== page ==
Federal campaign, Carleton byelection confuses voters

New Brunswickers in the Woodstock and Hartland areas will be getting a double dose of democracy next month. But it may not go down easy.

Carleton byelection will be held on Oct. 5, while the federal election will come on Oct. 19

Some voters in western New Brunswick will have a chance to vote on Oct. 5 in the Carleton byelection and on Oct. 19 in the federal election. (Jacques Poitras/CBC)

New Brunswickers in the Woodstock and Hartland areas will be getting a double dose of democracy next month.

But it may not go down easy.

Candidates, campaign workers, and some residents say the overlap between the federal election and a provincial byelection is confusing potential voters and could hurt turn-out.

"Mass confusion," says Stewart Fairgrieve, who's running in the provincial byelection for Carleton on Oct. 5.

Stewart Fairgrieve is running for the Progressive Conservatives in the Carleton byelection. Fairgrieve is trying to win back the seat vacated by former premier David Alward when he quit politics to accept a federal appointment. (Jacques Poitras/CBC)
He says early on, voters were full of questions: "Why are there two Liberal candidates on red signs? Why is there a Progressive Conservative candidate and a Conservative candidate?"

Many intersections and off-ramps are dotted with campaign signs. Often, federal and provincial candidates from the same party have erected large signs side-by-side.

Fairgrieve says it's getting better now that more people have figured out there are two campaigns unfolding on the same terrain.

T.J. Harvey, who is running the federal riding of Tobique-Mactaquac in the Oct. 19 election, says he has been forced to explain too.

"I've heard everything from, `Why is [provincial Liberal] Courtney Keenan running against you?' to `Do you think it's positive to have two elections going on simultaneously?'" he says.

Liberal T.J. Harvey is running in the federal riding of Tobique-Mactaquac. He's been asked why another Liberal is running against him. (Jacques Poitras/CBC)
"I'm always quick to let them know the distinctions between provincial and federal."

Elections New Brunswick, the provincial agency running the byelection, is mailing out voter information cards this week and is buying radio ads in Woodstock, hoping to straighten out any confusion.

Unfortunately, Elections Canada is sending out its voter cards this week, too, which means voters will have two cards to keep straight.

"You can sort of picture the voter who might walk into the wrong returning office and say, `I'm here to vote' and find themselves in the wrong place," says Paul Harpelle of Elections New Brunswick.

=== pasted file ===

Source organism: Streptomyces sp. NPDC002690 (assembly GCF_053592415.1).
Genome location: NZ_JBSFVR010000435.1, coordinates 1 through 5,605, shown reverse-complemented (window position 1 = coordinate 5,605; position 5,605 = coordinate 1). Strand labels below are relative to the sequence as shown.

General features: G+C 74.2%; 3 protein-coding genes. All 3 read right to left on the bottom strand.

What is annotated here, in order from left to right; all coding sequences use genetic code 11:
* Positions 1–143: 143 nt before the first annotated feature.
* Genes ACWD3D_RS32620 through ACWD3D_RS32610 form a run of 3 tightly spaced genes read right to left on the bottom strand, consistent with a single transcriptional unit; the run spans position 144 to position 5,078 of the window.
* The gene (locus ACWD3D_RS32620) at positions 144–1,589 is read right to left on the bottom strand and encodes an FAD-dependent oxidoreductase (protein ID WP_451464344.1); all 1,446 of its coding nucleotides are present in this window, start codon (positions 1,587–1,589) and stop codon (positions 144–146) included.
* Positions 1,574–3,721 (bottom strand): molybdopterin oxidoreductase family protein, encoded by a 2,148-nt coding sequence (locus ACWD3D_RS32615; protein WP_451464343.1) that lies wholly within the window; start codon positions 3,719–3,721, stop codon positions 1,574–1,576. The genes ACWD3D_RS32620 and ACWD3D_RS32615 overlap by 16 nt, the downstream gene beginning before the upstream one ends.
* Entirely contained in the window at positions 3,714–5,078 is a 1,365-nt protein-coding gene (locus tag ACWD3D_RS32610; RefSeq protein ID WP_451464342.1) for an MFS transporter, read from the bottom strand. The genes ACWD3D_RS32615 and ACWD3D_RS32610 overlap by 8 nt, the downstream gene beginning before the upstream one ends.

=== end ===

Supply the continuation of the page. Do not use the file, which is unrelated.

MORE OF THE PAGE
Confusion could affect turnout, because the two elections have different dates, voting hours, advance poll dates and locations, identification requirements, and returning offices.

"Both returning offices are on Main Street in Woodstock," Harpelle says.

Paul Harpelle, spokesperson for Elections New Brunswick, said there is a possibility that some voters could get the Carleton byelection and the federal election mixed up.
"Ours is closer to the Tim Horton's."

While a New Brunswick election, or byelection, doesn't require voters to bring ID, the federal election law does.

Bert Opie, a long-time PC campaign volunteer working for Fairgrieve, says he expects the overlap will depress turnout for the provincial byelection.

"A lot of people who don't follow politics are really confused," he says.

"They know there's a federal election, but somehow they're confused as to who's running federally and who's running provincially. I'd look for a low provincial vote."

The Carleton byelection is being held to fill the seat vacated by former premier David Alward, who stepped down in May after losing last year's provincial election.

Premier Brian Gallant could have called the byelection immediately, but waited until Sept. 4.

The date for the federal election, Oct. 19, was established by the federal fixed-election law.

Even voters who call themselves well-informed say they've had to concentrate to sort out the overlapping campaigns.

Debrah Westerberg doesn't live in the provincial Carleton riding but is in Woodstock often, and seeing the two sets of signs, she "got confused about who my [federal] candidate was, several times," she says.

Jim Hatto of Woodstock says he has heard a lot of confusion over the two campaigns and wonders if Gallant called the Carleton byelection for Oct. 5 because he wanted it to get lost in the federal race.

Hatto says he's not yet sure where to vote on each of the two polling days.

"I'll be able to figure it out, I'm sure," he said.

"It's not too complicated."

Corrections

  • An earlier version of this story indicated that residents in Florenceville-Bristol would be voting in both the Carleton byelection and the federal election. Florenceville-Bristol is not in the provincial riding of Carleton.
    Sep 23, 2015 7:54 AM AT

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